A curious story.--It will be remembered that the Charleston
rebels fired into the schooner G. D. d) R. F. Shannon
, of Philadelphia
The adventure befell the Shannon
at the time when the relief fleet was off the harbor, and it appears, according to Capt. Bowen
's statement, that the United States
vessels all remained outside the bar because they could not get over, and pass through the tortuous channel of six or seven miles requisite to reach Fort Moultrie
on the south side.
But Capt. Bowen
paid a visit to the Pawnee
, and while there the commander of that vessel asked him the draft of his schooner, and on finding it but six feet, and that it could be bought for $12,000, bought it at once, and struck a bargain with the captain to load it with provisions and stores for Fort Sumter
Every arrangement was made to carry this plan into effect on Saturday night; and had Major Anderson
been able to hold out, he would have got the requisite aid then.
But unfortunately he surrendered on Saturday, and the enterprise had to be given up as abortive.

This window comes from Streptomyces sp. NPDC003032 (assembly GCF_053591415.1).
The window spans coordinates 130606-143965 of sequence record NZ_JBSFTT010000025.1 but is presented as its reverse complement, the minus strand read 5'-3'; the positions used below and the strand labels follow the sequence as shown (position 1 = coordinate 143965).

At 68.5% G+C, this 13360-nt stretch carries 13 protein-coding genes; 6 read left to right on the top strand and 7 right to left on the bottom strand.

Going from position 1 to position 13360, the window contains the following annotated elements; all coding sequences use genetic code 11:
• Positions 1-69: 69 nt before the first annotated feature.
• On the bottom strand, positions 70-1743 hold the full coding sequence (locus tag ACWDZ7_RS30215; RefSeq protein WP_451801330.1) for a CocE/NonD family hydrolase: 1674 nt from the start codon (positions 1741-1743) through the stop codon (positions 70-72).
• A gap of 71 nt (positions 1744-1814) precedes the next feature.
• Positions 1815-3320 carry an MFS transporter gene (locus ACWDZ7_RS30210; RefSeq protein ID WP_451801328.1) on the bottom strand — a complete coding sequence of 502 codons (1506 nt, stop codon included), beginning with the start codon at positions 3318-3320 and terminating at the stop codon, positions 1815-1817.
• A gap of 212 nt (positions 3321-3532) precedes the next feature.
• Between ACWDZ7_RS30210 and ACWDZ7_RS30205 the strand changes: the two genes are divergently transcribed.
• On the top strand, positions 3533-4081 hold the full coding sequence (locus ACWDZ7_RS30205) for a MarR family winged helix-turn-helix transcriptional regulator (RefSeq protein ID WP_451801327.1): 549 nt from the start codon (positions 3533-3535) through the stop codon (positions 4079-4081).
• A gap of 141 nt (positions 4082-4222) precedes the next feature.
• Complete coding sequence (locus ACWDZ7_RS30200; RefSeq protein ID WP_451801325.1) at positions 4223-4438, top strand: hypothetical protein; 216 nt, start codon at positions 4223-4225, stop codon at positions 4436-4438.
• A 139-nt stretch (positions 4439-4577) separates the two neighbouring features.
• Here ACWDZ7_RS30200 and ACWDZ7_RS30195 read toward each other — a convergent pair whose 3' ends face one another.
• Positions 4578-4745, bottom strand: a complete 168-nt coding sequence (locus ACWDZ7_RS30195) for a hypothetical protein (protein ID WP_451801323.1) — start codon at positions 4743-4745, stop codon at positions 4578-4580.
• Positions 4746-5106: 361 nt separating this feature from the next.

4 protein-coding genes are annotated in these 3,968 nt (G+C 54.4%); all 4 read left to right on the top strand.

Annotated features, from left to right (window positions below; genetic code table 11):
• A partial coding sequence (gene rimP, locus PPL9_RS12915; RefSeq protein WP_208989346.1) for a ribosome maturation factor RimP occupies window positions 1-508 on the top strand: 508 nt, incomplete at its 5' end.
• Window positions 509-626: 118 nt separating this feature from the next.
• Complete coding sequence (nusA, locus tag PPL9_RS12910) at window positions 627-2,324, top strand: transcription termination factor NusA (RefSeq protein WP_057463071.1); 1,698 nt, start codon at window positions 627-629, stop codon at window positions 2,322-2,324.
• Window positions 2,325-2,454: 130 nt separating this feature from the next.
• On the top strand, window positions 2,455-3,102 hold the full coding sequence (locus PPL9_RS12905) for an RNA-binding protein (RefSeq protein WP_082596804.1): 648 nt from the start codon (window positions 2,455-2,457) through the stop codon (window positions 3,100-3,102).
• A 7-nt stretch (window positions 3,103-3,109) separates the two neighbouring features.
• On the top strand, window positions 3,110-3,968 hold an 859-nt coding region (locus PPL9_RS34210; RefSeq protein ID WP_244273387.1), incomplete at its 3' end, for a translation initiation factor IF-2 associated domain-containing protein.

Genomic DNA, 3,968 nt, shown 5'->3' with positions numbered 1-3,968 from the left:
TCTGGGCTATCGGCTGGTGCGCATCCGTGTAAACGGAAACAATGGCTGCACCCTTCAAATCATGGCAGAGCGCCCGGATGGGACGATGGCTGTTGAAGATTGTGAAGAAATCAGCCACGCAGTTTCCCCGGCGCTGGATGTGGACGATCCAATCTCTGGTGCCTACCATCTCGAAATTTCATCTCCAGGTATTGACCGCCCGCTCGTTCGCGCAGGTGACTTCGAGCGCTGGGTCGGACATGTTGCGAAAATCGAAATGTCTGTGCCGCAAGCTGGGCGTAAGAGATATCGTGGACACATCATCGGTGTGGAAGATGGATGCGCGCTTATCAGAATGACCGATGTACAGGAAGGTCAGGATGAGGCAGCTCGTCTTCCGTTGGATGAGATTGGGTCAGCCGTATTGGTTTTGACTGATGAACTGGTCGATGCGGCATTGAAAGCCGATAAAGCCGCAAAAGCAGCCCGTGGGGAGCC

Of course, Capt. Bowen
did not tell this little incident to the Secessionists, who, after his arrival at Charleston
, boarded his ship, and compelled him to make the statement which appeared in the Courier
. He kept it to himself, and cleared for Georgetown
, for which port he had a freight; but once out at sea, he thought he had seen enough of Southern trade, and made a straight course for home.
When on board the Pawnce
, the captain voluntarily tendered to the commander of that vessel any aid that he or his schooner could render to the country; and it was in consequence of this offer that the schooner was purchased.--N. Y. Times, April 29